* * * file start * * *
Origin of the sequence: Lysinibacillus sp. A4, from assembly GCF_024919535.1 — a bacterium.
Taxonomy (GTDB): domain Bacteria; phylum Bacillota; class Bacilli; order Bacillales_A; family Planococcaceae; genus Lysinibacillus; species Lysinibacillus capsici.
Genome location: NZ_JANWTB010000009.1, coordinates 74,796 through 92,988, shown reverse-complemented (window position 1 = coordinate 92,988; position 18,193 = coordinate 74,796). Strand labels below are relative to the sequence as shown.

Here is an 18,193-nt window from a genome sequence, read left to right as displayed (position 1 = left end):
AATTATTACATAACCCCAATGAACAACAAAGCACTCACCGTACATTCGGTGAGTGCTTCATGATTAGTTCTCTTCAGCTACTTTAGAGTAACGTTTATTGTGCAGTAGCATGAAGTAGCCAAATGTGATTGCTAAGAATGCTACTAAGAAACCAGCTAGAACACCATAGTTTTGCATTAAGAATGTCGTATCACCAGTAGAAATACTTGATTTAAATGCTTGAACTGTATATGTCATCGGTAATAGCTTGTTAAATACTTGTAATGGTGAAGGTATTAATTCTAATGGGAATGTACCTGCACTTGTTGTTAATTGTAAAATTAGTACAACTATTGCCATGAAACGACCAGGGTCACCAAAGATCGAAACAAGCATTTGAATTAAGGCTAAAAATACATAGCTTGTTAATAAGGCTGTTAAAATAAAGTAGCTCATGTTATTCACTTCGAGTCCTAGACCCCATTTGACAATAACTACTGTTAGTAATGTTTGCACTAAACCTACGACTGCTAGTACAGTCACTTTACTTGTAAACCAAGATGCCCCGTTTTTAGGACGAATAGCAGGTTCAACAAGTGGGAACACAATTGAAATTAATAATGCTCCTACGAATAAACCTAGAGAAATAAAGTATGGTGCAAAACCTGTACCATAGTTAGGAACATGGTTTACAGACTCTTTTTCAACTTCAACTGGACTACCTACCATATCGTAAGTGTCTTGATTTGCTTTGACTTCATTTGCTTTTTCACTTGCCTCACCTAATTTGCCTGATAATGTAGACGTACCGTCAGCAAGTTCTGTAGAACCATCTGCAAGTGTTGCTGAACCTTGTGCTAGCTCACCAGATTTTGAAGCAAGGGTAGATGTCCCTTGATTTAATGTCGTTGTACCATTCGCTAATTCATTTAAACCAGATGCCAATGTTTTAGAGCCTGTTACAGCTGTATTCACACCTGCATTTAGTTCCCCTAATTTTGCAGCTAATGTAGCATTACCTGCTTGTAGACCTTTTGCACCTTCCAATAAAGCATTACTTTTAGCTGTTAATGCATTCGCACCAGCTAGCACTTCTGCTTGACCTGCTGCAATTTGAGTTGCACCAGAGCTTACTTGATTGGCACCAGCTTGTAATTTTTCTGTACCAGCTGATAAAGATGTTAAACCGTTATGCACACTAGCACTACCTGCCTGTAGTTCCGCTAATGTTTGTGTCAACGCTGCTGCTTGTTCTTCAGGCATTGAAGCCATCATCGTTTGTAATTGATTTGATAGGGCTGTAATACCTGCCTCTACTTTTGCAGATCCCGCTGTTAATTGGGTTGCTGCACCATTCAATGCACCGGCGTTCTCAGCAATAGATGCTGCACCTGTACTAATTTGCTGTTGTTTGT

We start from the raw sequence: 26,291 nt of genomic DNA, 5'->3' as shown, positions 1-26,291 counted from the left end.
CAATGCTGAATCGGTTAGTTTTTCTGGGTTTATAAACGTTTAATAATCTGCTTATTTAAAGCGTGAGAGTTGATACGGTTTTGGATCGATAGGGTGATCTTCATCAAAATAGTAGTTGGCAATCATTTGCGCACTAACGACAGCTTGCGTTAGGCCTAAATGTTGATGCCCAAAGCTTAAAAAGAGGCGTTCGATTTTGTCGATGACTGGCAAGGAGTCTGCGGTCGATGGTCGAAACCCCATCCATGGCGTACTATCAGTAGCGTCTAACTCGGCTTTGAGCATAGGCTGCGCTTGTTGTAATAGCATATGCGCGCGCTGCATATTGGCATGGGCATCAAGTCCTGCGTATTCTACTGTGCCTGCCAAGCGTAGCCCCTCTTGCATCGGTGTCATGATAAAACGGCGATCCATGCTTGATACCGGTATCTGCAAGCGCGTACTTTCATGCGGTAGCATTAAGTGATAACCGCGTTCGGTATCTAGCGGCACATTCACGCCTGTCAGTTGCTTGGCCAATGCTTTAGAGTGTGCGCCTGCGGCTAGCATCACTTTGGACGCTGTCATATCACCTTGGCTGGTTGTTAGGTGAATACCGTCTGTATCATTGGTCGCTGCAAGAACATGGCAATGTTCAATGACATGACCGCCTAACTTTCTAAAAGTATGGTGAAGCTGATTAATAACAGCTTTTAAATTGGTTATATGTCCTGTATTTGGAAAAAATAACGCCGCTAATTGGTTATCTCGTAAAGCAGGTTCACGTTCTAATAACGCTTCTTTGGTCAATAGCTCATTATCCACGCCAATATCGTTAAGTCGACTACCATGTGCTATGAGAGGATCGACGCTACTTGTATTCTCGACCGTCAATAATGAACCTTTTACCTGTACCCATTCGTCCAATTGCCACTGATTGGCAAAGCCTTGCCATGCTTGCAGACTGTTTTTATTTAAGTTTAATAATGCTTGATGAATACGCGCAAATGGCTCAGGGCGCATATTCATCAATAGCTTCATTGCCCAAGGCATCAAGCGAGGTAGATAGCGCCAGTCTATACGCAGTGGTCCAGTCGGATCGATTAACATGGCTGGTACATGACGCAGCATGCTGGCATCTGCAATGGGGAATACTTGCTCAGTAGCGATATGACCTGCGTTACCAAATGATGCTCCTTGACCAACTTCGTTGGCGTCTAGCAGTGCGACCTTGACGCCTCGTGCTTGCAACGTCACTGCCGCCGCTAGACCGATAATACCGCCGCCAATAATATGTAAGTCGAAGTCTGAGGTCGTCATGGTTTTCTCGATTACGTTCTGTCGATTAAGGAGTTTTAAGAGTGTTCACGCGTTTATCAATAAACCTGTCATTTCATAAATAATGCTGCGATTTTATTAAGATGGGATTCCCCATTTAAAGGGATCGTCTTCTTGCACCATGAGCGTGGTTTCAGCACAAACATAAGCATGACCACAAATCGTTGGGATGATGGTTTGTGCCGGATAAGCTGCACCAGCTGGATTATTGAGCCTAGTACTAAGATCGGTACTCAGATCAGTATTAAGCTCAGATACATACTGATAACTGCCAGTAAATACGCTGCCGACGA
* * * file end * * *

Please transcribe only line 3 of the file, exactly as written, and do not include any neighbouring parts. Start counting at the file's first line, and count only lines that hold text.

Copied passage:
Genome location: NZ_JANWTB010000009.1, coordinates 74,796 through 92,988, shown reverse-complemented (window position 1 = coordinate 92,988; position 18,193 = coordinate 74,796). Strand labels below are relative to the sequence as shown.